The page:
I-4 2022 Talk: How to start? Facilitate your business in a quantitative cyber risk program


Here are my session notes for the I-4 2022 conference.


How to start? Facilitate your business in a quantitative cyber risk program

Risk managers tasked with integrating quantitative methods into their risk programs – or even those who are just curious about it – may wonder, where to start? Where can I get the mountain of data I need? What if my key stakeholders want to see risk communicated in color?

Participants will uncover common myths and misconceptions, learn how to start a program, and receive tips on integrating analytical rigor into risk culture. When it comes to quantitative risk, ripping off the band-aid is a recipe for failure. Focusing on small wins in the beginning, building support from within, and adopting a positive bedside attitude is key to long-term success.

It was a challenge to gather all the information I wanted to cover in 30 minutes. Sit me down with a few beers at a bar and I could talk risk all night. This blog post is an add-on to the conference, linking to the resources I’ve covered and providing additional details. This message matches the flow of the conversation so you can follow along.

The only takeaway from the conversation is: Just be better than you were yesterday.

If you are considering or are in the process of implementing quantitative risk modeling in your risk management program and need to pause or stop for any reason, such as lack of internal support, competing priorities, departure of your executive sponsor, It’s good. There are no risk police to come and yell at you for using a heat map.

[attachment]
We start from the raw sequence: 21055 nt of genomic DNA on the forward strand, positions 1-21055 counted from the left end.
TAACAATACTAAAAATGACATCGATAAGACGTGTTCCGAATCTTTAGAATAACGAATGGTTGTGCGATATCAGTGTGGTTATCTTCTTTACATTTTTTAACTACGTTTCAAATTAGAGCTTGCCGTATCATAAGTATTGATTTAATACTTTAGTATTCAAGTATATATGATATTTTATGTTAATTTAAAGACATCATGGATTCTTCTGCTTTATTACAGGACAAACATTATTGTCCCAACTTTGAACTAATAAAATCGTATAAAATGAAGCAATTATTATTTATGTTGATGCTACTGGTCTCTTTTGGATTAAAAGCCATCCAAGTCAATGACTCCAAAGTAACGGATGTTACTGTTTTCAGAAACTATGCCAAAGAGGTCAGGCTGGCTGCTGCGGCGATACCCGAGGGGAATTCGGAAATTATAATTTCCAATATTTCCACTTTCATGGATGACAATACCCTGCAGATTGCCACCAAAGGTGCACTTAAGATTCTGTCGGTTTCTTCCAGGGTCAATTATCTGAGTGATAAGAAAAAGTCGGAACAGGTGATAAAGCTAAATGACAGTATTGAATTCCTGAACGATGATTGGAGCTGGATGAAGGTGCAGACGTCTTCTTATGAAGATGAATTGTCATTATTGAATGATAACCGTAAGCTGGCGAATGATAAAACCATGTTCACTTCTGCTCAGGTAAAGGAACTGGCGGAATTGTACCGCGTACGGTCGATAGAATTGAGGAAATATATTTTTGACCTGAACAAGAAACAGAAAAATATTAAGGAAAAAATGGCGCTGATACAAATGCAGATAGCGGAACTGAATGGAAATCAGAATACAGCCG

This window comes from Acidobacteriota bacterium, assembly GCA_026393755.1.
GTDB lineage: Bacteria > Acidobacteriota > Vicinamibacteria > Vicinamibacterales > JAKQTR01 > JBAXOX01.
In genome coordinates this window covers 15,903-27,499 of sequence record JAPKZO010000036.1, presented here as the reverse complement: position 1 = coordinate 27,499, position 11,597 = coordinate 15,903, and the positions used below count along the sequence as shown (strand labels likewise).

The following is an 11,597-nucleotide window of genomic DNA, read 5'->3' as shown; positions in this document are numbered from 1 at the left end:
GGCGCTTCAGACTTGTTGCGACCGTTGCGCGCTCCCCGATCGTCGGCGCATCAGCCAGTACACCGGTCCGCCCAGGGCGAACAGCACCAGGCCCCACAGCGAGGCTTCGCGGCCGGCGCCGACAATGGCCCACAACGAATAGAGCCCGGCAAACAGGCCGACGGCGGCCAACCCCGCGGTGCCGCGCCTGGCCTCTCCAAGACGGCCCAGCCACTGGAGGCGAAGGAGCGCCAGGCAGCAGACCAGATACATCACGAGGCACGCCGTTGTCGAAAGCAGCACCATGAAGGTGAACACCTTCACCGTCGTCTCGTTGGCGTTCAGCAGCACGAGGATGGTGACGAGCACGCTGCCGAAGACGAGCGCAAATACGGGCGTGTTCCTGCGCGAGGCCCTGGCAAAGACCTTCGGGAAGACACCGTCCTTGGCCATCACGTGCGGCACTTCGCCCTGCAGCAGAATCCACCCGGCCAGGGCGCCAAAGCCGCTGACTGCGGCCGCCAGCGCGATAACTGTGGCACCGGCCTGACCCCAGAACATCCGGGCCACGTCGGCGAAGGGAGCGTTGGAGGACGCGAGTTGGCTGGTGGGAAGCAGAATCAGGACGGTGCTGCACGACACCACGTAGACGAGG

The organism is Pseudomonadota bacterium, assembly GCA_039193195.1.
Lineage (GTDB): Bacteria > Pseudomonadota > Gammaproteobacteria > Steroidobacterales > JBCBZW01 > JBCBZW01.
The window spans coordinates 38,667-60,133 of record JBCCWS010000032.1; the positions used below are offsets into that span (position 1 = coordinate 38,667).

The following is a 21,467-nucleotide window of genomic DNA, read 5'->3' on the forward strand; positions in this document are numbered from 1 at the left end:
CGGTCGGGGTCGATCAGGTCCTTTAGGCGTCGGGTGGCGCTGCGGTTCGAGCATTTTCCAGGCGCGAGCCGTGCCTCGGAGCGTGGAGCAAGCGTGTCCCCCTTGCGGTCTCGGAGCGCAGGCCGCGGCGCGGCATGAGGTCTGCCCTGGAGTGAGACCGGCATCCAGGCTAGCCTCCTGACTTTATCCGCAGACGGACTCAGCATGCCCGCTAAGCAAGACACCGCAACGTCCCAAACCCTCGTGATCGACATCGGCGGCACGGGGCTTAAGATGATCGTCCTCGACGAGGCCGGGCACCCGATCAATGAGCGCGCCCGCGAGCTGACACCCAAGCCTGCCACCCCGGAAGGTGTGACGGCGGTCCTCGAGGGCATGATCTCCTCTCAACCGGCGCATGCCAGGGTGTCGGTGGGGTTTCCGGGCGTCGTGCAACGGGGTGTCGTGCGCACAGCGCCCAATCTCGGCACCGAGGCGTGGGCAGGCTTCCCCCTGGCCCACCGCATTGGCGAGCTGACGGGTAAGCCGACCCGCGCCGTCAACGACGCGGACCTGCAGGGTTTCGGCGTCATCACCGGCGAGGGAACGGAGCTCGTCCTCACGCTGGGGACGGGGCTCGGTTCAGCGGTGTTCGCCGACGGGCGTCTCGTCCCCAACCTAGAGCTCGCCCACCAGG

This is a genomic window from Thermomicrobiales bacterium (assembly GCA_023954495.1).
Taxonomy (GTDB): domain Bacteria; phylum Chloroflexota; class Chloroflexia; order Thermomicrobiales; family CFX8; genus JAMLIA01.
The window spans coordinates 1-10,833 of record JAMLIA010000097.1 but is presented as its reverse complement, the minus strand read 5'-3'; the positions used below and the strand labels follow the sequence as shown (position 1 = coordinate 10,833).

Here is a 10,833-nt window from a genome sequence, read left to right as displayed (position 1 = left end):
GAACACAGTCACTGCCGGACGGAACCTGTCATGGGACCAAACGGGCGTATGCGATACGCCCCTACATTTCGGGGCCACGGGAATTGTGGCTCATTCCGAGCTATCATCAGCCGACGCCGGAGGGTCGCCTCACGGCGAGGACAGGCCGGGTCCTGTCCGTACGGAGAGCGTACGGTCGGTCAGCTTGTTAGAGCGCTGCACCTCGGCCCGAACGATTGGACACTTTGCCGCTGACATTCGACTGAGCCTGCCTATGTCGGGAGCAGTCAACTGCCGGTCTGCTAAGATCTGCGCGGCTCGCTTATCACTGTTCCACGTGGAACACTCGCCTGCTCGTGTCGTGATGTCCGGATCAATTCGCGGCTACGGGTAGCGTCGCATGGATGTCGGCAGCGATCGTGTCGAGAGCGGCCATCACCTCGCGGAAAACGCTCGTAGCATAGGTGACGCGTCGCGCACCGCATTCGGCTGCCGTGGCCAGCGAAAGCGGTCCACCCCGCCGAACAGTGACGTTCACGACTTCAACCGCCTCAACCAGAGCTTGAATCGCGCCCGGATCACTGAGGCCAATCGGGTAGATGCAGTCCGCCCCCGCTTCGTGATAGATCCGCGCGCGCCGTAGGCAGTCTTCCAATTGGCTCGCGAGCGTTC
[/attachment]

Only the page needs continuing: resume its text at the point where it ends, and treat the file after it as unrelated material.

We – the royal us – need to get out of the risk matrix. The Risk Matrix has been studied extensively by those who study this sort of thing: data and decision scientists, engineers, statisticians, and many others. It is not a credible and defensible decision-making tool. That said, the use of the risk matrix is ​​an institutional problem. Solving the deep problems of perverse incentives and canonized “finger in the wind” methodologies in the field of information security is not your job. Just do your best with what you have. Add rigor to your program where you can and never stop learning.

The four stages of a Quant Risk program

I have four general steps or phases to help build a quantitative risk program:

  1. Pre-quant: What to expect when you expect a quantitative risk program – you are considering quantitative risk and this is how you prepare for it.

  2. Childhood: You have chosen a model and a methodology and you are ready for your first steps.

  3. Adolescence: You have done several quantitative risk assessments and you are fully prepared to rage against the qualitative machine. Not so fast – don’t forget to bring everyone with you!

  4. Adult: Your program is mature and you are making changes, improving it and adding rigor to it.

(I never made it past adulthood.)

You can follow these phases in your own program, of course modifying as you see fit until your program is completely quantity-based. Or use as many or as few as you want, scaling your program to suit your organization.

Step 1: What to expect while waiting for a Quant Risk program